It has also engaged in fundraising activities, garnering $37,000 in initial donations and pledges for $65,000 more over five years. It has also identified more that 80 families and individuals who are interested in purchasing shares of produce grown by the farm. The group has incorporated and applied to the IRS for tax-exempt status.

NCF has developed initial planting plans and will continue to work on a landscape master plan that lays out the location of various garden elements, accounting for crop rotation, foot traffic and optimal use of the relatively small space. It has also collected a cultural history and worked to assess community interest and potential partners in its programming initiatives.

The NCF mission is to preserve the last operating farm in Newton as an historic and culturally valuable landscape. It plans to do this by pursuing the following goals: preserving the cultural and historic landscape of Angino Farm, growing organic produce for the benefit of Newton residents, providing a demonstration and educational model for sustainable land use and energy practices, and using green or sustainable methods for renovation and operation of the farmhouse, barn and fields.

Leading the charge during this formative period are the following members of the NCF board of directors:

John Regosin , president—a conservation biologist with the Endangered Species Program of the MA Division of Fisheries and Wildlife and a member of the Newton Conservators board.

Rebekah Smillie , clerk—a community activist, board member of City Sprouts, a Cambridge schools organic gardening program, and former educational researcher.

Larry Burdick , treasurer—former financial services executive and active on boards of the Trustees of Reservations, NE Wildflower Society and the Newton Conservators, among others.

Jenny Outman —counsel to the Joint Committee on Environment, Natural Resources and Agriculture of the state legislature, who has assisted the Conservators and other land trusts with land conveyances and CRs.

Ted Chapman , chair of farming committee—longtime organic farmer, practitioner of homeopathic medicine and candidate for landscape design certificate from the Arnold Arboretum Landscape Institute.

Ross London , chair of fundraising committee—degrees in engineering and business administration and a long record of activism in neighborhood and school issues; longtime community gardener at Nahanton Park .

Peter Barrer , chair of building committee—professional engineer and founder of leading firm in energy efficiency consulting field.

Elyse Rosenblum —attorney who consults to foundations, corporations and non-profit organizations on educational programs and issues.

Taken from NCF’s Application to Operate Angino Farm

 

Giving Opportunities for NCF and Angino Farm

A significant amount of money has been raised over the past several months but much more is needed to make Angino Farm a reality. We urge Newton Conservators members to become a part of this exciting community project. Listed below are specific giving opportunities, as well as other categories where help is needed. To learn more about how you can participate, contact Ross London, chair of the NCF fundraising committee at 617-332-2417. Tax-deductible donations in any amount are welcome.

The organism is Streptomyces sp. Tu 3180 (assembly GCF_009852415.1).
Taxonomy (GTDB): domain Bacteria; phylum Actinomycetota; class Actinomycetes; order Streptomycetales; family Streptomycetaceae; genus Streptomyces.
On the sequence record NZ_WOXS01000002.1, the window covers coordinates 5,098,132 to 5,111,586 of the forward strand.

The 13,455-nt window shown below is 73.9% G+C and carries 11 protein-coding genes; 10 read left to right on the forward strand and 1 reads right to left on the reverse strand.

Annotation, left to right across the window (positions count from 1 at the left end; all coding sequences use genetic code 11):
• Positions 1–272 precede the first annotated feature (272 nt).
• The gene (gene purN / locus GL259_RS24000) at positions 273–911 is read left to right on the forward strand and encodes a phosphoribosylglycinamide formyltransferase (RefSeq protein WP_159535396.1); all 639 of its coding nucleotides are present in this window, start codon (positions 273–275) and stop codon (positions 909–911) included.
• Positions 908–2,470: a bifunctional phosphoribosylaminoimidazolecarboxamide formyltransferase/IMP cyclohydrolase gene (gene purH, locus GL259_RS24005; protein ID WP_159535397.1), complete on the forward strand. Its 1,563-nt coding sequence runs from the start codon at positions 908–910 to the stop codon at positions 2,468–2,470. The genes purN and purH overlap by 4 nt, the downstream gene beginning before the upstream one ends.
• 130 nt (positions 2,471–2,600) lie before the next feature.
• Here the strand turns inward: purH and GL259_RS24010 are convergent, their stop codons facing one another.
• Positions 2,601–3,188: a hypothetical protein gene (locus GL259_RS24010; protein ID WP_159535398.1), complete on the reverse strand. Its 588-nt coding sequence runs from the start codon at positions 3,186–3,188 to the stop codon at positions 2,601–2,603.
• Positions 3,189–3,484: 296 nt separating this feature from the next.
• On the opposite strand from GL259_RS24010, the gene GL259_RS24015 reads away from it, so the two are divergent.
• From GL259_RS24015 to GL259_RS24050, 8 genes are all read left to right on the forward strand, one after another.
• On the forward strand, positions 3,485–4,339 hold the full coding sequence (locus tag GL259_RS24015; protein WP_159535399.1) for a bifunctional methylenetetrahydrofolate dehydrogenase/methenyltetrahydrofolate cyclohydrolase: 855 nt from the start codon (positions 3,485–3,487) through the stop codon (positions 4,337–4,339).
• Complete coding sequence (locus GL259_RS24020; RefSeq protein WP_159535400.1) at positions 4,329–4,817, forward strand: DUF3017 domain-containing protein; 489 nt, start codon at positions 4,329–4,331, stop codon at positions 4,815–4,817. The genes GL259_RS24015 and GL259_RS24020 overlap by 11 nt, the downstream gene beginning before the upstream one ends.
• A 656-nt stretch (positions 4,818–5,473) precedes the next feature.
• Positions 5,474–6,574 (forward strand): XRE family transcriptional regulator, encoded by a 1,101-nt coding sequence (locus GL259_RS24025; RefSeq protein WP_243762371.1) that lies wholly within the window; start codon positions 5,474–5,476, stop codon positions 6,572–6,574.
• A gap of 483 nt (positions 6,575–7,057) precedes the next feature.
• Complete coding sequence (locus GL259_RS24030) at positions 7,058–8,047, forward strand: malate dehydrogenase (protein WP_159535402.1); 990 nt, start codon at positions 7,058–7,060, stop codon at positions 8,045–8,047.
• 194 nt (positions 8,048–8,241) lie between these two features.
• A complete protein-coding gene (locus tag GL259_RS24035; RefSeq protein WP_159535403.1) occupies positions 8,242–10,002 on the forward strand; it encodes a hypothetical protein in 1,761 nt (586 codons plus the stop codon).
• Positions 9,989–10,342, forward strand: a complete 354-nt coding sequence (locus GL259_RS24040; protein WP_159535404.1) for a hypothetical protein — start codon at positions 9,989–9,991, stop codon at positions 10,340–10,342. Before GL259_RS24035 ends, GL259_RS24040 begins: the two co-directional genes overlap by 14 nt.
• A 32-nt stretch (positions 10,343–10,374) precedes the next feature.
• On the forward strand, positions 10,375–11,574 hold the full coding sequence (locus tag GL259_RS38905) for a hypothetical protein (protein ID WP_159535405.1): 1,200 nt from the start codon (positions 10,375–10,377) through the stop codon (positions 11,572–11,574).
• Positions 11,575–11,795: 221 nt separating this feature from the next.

Donate items on our start-up equipment wish list:

  • First year compost, 1700 cu/yds, $6,000
  • Greenhouse, with heater and fans, $4,595
  • Tractor, compact utility type, 35 HP, $15-25,000
  • Imants spader, model 32SH-L (47”), $6,630
  • Wide sweep cultivators (2), $1,000 each
  • Compost spreader, $6,475
  • Bush Hog, $3,000
  • Tractor, cultivating type, $3,000
  • Basket cultivator, $2,000
  • Rototiller – 20”, $2,800
  • Earthway row seeder, $278
  • Flame weeder, $158
  • Garden cart (2), $109 each
  • Wheel hoe, with accessories, $2,500
  • Irrigation well, $5,000
  • Irrigation equipment, $2,000
  • Electric deer fence (solar powered), $420

Donate services or financial backing for:

  • Website development
  • Bookkeeping
  • Public relations
  • Event coordination
  • On-site programs

List provided by Ted Chapman

 

Rehab of the Angino Farmhouse

At its November meeting, the Farm Commission heard a report by Nick Parnell, Commissioner of Public Buildings for the city, outlining the priorities he saw in bringing the house up to code so that it can be used as a residence for the farmer as well as for programs. About $40,000 in CPA funds has been set aside to cover initial rehabilitation costs as part of the acquisition process. This amount was based on an initial assessment of what actions were needed and the discussion at November’s meeting was intended to hear an updated version of priorities and their associated costs.

Based on that discussion, the Commission decided to fund the following list of construction projects, due to be completed by the end of the year:

  • New roof, $22,750
  • Repointing and repair of masonry, $7,920
  • Upgrade of electrical service, $7,500
  • Structural evaluation of house and barn, $5,000
  • Asbestos abatement, $3,750
  • Boiler (heating) repair, $450

In addition to these activities, the Department of Public Works will connect the house to the city sanitary sewer system and appropriate security and fire alarms will be installed in the house and barn.

Longer term needs in the house include some structural work under a portion of the building to replace wood sills weakened by powder post beetles and cosmetic work, including painting, floor refinishing, upgraded kitchen and bathroom fixtures. The barn will also require work and that will follow after a structural evaluation. It is not yet clear what is needed to make the barn safe for its intended uses.

Doug Dickson